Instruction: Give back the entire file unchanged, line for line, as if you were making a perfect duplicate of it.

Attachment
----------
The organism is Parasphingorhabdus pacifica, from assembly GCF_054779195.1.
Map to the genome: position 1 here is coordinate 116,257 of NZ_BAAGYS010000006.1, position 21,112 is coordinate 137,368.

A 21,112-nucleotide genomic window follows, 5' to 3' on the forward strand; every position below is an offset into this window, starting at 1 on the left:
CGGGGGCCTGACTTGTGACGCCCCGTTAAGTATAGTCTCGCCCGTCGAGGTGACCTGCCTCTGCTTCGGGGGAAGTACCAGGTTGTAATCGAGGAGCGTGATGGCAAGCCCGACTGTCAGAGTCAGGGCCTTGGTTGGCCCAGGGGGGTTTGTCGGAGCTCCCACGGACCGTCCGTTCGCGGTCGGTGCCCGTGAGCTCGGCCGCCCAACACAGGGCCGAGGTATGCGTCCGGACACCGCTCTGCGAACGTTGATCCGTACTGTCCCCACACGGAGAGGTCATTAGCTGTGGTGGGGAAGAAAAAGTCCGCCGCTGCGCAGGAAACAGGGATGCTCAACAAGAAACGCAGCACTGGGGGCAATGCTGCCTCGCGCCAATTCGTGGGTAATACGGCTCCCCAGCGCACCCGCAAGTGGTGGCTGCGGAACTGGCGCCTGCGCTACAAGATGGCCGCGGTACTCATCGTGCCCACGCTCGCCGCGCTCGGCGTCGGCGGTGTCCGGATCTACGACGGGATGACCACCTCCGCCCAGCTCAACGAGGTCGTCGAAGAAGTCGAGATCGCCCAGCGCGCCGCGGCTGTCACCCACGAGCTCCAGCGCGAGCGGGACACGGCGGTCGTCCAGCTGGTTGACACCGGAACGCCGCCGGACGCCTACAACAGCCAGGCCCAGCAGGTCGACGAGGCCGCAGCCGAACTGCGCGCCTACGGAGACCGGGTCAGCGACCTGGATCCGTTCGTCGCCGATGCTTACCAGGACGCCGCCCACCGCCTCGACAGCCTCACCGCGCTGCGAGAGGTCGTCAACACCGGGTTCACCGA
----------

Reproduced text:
The organism is Parasphingorhabdus pacifica, from assembly GCF_054779195.1.
Map to the genome: position 1 here is coordinate 116,257 of NZ_BAAGYS010000006.1, position 21,112 is coordinate 137,368.

A 21,112-nucleotide genomic window follows, 5' to 3' on the forward strand; every position below is an offset into this window, starting at 1 on the left:
CGGGGGCCTGACTTGTGACGCCCCGTTAAGTATAGTCTCGCCCGTCGAGGTGACCTGCCTCTGCTTCGGGGGAAGTACCAGGTTGTAATCGAGGAGCGTGATGGCAAGCCCGACTGTCAGAGTCAGGGCCTTGGTTGGCCCAGGGGGGTTTGTCGGAGCTCCCACGGACCGTCCGTTCGCGGTCGGTGCCCGTGAGCTCGGCCGCCCAACACAGGGCCGAGGTATGCGTCCGGACACCGCTCTGCGAACGTTGATCCGTACTGTCCCCACACGGAGAGGTCATTAGCTGTGGTGGGGAAGAAAAAGTCCGCCGCTGCGCAGGAAACAGGGATGCTCAACAAGAAACGCAGCACTGGGGGCAATGCTGCCTCGCGCCAATTCGTGGGTAATACGGCTCCCCAGCGCACCCGCAAGTGGTGGCTGCGGAACTGGCGCCTGCGCTACAAGATGGCCGCGGTACTCATCGTGCCCACGCTCGCCGCGCTCGGCGTCGGCGGTGTCCGGATCTACGACGGGATGACCACCTCCGCCCAGCTCAACGAGGTCGTCGAAGAAGTCGAGATCGCCCAGCGCGCCGCGGCTGTCACCCACGAGCTCCAGCGCGAGCGGGACACGGCGGTCGTCCAGCTGGTTGACACCGGAACGCCGCCGGACGCCTACAACAGCCAGGCCCAGCAGGTCGACGAGGCCGCAGCCGAACTGCGCGCCTACGGAGACCGGGTCAGCGACCTGGATCCGTTCGTCGCCGATGCTTACCAGGACGCCGCCCACCGCCTCGACAGCCTCACCGCGCTGCGAGAGGTCGTCAACACCGGGTTCACCGA